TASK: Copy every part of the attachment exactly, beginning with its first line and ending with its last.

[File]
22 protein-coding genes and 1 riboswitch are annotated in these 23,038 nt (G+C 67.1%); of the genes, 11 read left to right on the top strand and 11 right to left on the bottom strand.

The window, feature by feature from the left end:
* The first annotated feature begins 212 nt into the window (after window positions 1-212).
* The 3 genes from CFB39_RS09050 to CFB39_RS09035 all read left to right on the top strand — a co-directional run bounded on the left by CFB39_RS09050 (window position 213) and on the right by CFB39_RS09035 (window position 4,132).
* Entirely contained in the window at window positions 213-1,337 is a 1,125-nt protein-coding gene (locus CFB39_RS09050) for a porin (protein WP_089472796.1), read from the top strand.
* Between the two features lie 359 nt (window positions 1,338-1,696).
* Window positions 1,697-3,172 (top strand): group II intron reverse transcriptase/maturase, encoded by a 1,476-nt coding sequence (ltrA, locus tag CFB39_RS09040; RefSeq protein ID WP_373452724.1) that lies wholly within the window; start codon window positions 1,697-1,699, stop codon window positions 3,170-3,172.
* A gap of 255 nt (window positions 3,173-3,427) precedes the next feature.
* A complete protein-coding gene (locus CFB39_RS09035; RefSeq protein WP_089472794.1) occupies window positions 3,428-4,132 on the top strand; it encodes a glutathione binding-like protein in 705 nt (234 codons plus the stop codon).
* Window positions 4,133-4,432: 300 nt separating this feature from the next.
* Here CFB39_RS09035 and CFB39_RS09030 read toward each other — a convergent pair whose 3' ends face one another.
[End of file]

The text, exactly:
22 protein-coding genes and 1 riboswitch are annotated in these 23,038 nt (G+C 67.1%); of the genes, 11 read left to right on the top strand and 11 right to left on the bottom strand.

The window, feature by feature from the left end:
* The first annotated feature begins 212 nt into the window (after window positions 1-212).
* The 3 genes from CFB39_RS09050 to CFB39_RS09035 all read left to right on the top strand — a co-directional run bounded on the left by CFB39_RS09050 (window position 213) and on the right by CFB39_RS09035 (window position 4,132).
* Entirely contained in the window at window positions 213-1,337 is a 1,125-nt protein-coding gene (locus CFB39_RS09050) for a porin (protein WP_089472796.1), read from the top strand.
* Between the two features lie 359 nt (window positions 1,338-1,696).
* Window positions 1,697-3,172 (top strand): group II intron reverse transcriptase/maturase, encoded by a 1,476-nt coding sequence (ltrA, locus tag CFB39_RS09040; RefSeq protein ID WP_373452724.1) that lies wholly within the window; start codon window positions 1,697-1,699, stop codon window positions 3,170-3,172.
* A gap of 255 nt (window positions 3,173-3,427) precedes the next feature.
* A complete protein-coding gene (locus CFB39_RS09035; RefSeq protein WP_089472794.1) occupies window positions 3,428-4,132 on the top strand; it encodes a glutathione binding-like protein in 705 nt (234 codons plus the stop codon).
* Window positions 4,133-4,432: 300 nt separating this feature from the next.
* Here CFB39_RS09035 and CFB39_RS09030 read toward each other — a convergent pair whose 3' ends face one another.